There are three ways the New Testament completes the sentence, ‘The Son of Man came…’
'The Son of Man came not to be served, but to serve, and to give his life as a ransom for many' (Mark 10:45)
'The Son of Man came to seek and to save the lost' (Luke 19:10)
'The Son of Man has come eating and drinking” (Luke 7:34)
The first two are statements of purpose. Why did Jesus come? He came to serve, give his life as a ransom, to seek and save the lost. The third is a statement of method. How did Jesus come? He came eating and drinking.
Jesus was seriously into eating and drinking - so much so that his enemies accused him of doing it to excess… His mission strategy was a long meal, stretching into the evening. He did evangelism and discipleship round a table with grilled fish, a loaf of bread and a jug of wine.
Jesus is called ‘a glutton and a drunkard, a friend of tax collectors and sinners’. This is why eating and drinking were so important in the mission of Jesus: they were a sign of his friendship with tax collectors and sinners. His ‘excess’ of food and ‘excess’ of grace are linked. In the ministry of Jesus, meals were enacted grace, community and mission…
Jesus’ meals are not just symbols, they’re also application.
Perhaps … [the Western church] has drunk so deeply at the well of modern Western materialism that it simply does not know what to do with such cries and regards them as little short of embarrassing.
A diet of unremittingly jolly choruses and hymns inevitably creates an unrealistic horizon of expectation which sees the normative Christian life as one long triumphalist street party—a theologically incorrect and a pastorally disastrous scenario in a world of broken individuals.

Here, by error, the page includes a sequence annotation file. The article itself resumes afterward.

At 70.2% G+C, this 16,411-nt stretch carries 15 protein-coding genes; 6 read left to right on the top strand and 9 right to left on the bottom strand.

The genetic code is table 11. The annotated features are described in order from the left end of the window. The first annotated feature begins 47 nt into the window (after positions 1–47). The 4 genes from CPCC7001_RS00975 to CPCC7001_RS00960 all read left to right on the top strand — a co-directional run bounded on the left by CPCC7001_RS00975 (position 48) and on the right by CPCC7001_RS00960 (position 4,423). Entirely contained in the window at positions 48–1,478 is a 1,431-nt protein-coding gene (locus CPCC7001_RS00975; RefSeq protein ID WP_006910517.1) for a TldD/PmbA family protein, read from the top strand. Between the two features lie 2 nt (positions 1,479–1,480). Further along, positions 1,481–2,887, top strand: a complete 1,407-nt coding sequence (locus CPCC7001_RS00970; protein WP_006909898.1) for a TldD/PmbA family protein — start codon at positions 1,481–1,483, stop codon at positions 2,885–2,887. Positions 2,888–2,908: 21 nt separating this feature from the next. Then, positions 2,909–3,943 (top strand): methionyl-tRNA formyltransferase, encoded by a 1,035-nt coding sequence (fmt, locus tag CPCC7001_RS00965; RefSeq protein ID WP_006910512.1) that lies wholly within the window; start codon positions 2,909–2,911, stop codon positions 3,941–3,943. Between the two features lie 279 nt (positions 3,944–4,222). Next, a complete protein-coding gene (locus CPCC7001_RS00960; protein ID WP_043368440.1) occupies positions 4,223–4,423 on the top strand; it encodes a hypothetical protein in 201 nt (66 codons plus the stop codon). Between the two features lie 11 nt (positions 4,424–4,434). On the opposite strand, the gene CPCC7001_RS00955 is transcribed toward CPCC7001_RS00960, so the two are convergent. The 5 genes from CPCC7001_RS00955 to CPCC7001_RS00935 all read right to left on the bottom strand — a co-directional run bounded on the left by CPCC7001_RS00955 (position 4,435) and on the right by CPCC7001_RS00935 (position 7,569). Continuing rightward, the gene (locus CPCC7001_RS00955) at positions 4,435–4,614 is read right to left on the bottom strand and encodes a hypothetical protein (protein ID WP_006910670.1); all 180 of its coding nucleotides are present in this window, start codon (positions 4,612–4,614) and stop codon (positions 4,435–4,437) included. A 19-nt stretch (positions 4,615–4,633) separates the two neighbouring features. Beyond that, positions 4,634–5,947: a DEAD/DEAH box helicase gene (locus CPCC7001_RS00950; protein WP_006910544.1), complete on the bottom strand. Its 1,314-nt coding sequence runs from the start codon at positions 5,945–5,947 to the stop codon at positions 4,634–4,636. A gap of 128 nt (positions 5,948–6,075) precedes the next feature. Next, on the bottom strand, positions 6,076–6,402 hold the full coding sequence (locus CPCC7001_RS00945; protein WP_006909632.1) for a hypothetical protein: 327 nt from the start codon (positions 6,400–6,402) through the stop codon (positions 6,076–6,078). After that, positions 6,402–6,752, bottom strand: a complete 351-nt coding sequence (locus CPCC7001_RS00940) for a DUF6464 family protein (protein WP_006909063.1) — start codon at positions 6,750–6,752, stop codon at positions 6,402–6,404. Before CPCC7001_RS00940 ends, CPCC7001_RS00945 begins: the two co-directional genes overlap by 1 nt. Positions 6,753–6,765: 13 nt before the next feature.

Has an unconscious belief that Christianity is—or at least should be—all about health, wealth, and happiness corrupted the content of our worship?
… In the psalms, God has given the church a language which allows it to express even the deepest agonies of the human soul in the context of worship.
Does our contemporary language of worship reflect the horizon of the expectation regarding the believer’s experience which the psalter proposes as normative?
If not, why not?
Is it because the comfortable values of Western middle-class consumerism have silently infiltrated the church and made us consider such cries irrelevant, embarrassing, and signs of abject failure?
It was the unicorn who summed up what everyone was feeling. He stamped his right fore-hoof on the ground and neighed, and then cried: “I have come home at last! This is my real country! I belong here. This is the land I have been looking for all my life, though I never knew it till now.”
Having lived through it, I can now say this to you with a bit more certainty than when death was a useful but purely intellectual concept. No-one wants to die. Even people who want to go to heaven don’t want to die to get there. And yet, death is the destination we all share. No-one has ever escaped it. And that is as it should be, because death is very likely the single best invention of life. It’s life’s change agent. It clears out the old to make way for the new.
- Steve Jobs, reflecting on surviving his first cancer scare